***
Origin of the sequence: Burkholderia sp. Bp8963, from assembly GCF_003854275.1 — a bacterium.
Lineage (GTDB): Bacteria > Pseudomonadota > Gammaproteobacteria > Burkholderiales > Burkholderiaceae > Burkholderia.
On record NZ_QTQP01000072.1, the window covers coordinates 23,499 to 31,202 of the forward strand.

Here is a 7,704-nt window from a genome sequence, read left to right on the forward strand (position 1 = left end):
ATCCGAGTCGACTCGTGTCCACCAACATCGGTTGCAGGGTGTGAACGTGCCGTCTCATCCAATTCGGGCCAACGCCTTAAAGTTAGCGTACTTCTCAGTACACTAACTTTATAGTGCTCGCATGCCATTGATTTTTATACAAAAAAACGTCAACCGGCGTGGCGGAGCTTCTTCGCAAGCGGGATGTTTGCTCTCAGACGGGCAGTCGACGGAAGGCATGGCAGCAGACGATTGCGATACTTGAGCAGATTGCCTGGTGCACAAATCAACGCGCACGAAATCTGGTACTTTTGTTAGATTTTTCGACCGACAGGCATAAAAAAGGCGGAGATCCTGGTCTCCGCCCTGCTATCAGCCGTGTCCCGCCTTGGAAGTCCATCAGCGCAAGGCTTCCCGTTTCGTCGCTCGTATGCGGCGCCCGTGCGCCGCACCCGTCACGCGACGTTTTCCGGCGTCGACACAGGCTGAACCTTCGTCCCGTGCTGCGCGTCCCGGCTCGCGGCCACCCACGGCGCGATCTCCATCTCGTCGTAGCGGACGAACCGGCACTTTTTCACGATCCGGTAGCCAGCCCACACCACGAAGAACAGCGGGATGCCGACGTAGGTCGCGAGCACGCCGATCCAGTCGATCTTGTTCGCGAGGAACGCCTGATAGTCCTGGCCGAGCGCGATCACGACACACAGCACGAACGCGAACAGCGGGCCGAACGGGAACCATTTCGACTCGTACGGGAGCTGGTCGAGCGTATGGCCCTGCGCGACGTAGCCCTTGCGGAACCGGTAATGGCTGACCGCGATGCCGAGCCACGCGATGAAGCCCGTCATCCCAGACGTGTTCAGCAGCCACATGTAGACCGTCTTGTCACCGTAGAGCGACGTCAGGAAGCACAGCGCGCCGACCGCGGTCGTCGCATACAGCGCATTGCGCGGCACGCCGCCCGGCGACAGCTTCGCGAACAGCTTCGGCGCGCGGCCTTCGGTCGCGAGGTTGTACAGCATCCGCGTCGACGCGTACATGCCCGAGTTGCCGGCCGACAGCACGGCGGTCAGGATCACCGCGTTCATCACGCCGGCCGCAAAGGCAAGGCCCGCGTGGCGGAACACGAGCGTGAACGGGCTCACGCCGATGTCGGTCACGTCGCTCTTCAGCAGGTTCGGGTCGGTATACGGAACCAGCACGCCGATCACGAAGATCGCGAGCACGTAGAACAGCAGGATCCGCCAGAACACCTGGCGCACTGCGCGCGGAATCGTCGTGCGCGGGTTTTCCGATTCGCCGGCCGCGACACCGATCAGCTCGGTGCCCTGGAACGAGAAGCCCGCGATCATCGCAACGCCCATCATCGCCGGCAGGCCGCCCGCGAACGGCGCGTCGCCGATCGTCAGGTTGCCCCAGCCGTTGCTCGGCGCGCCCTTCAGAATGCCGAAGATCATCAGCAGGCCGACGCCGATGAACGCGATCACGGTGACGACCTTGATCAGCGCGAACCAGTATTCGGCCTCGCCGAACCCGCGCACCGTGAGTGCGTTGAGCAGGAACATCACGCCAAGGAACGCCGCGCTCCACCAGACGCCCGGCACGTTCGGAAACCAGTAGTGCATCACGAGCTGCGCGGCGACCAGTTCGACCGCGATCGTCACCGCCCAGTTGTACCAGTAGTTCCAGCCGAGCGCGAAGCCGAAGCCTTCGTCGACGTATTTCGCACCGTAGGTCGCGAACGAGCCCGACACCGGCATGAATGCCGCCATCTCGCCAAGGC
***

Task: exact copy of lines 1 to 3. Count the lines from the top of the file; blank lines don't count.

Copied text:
Origin of the sequence: Burkholderia sp. Bp8963, from assembly GCF_003854275.1 — a bacterium.
Lineage (GTDB): Bacteria > Pseudomonadota > Gammaproteobacteria > Burkholderiales > Burkholderiaceae > Burkholderia.
On record NZ_QTQP01000072.1, the window covers coordinates 23,499 to 31,202 of the forward strand.